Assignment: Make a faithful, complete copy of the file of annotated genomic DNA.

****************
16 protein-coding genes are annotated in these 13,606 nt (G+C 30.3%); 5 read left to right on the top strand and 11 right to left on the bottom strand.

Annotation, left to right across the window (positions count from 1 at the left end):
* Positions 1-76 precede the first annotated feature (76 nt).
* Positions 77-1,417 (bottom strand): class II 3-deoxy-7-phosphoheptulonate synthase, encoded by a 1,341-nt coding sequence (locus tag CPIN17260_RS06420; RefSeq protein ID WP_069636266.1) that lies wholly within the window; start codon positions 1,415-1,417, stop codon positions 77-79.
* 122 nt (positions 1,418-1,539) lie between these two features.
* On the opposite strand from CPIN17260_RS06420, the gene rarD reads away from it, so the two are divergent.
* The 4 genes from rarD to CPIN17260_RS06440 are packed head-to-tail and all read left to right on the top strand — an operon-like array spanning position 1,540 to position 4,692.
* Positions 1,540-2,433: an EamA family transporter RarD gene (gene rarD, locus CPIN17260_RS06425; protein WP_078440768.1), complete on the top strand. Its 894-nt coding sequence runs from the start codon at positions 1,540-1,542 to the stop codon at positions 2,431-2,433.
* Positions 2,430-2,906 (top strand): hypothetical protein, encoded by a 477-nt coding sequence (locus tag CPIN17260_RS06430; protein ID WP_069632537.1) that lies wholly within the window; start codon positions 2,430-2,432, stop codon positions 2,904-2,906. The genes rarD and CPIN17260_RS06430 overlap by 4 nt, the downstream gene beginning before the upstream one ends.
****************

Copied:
16 protein-coding genes are annotated in these 13,606 nt (G+C 30.3%); 5 read left to right on the top strand and 11 right to left on the bottom strand.

Annotation, left to right across the window (positions count from 1 at the left end):
* Positions 1-76 precede the first annotated feature (76 nt).
* Positions 77-1,417 (bottom strand): class II 3-deoxy-7-phosphoheptulonate synthase, encoded by a 1,341-nt coding sequence (locus tag CPIN17260_RS06420; RefSeq protein ID WP_069636266.1) that lies wholly within the window; start codon positions 1,415-1,417, stop codon positions 77-79.
* 122 nt (positions 1,418-1,539) lie between these two features.
* On the opposite strand from CPIN17260_RS06420, the gene rarD reads away from it, so the two are divergent.
* The 4 genes from rarD to CPIN17260_RS06440 are packed head-to-tail and all read left to right on the top strand — an operon-like array spanning position 1,540 to position 4,692.
* Positions 1,540-2,433: an EamA family transporter RarD gene (gene rarD, locus CPIN17260_RS06425; protein WP_078440768.1), complete on the top strand. Its 894-nt coding sequence runs from the start codon at positions 1,540-1,542 to the stop codon at positions 2,431-2,433.
* Positions 2,430-2,906 (top strand): hypothetical protein, encoded by a 477-nt coding sequence (locus tag CPIN17260_RS06430; protein ID WP_069632537.1) that lies wholly within the window; start codon positions 2,430-2,432, stop codon positions 2,904-2,906. The genes rarD and CPIN17260_RS06430 overlap by 4 nt, the downstream gene beginning before the upstream one ends.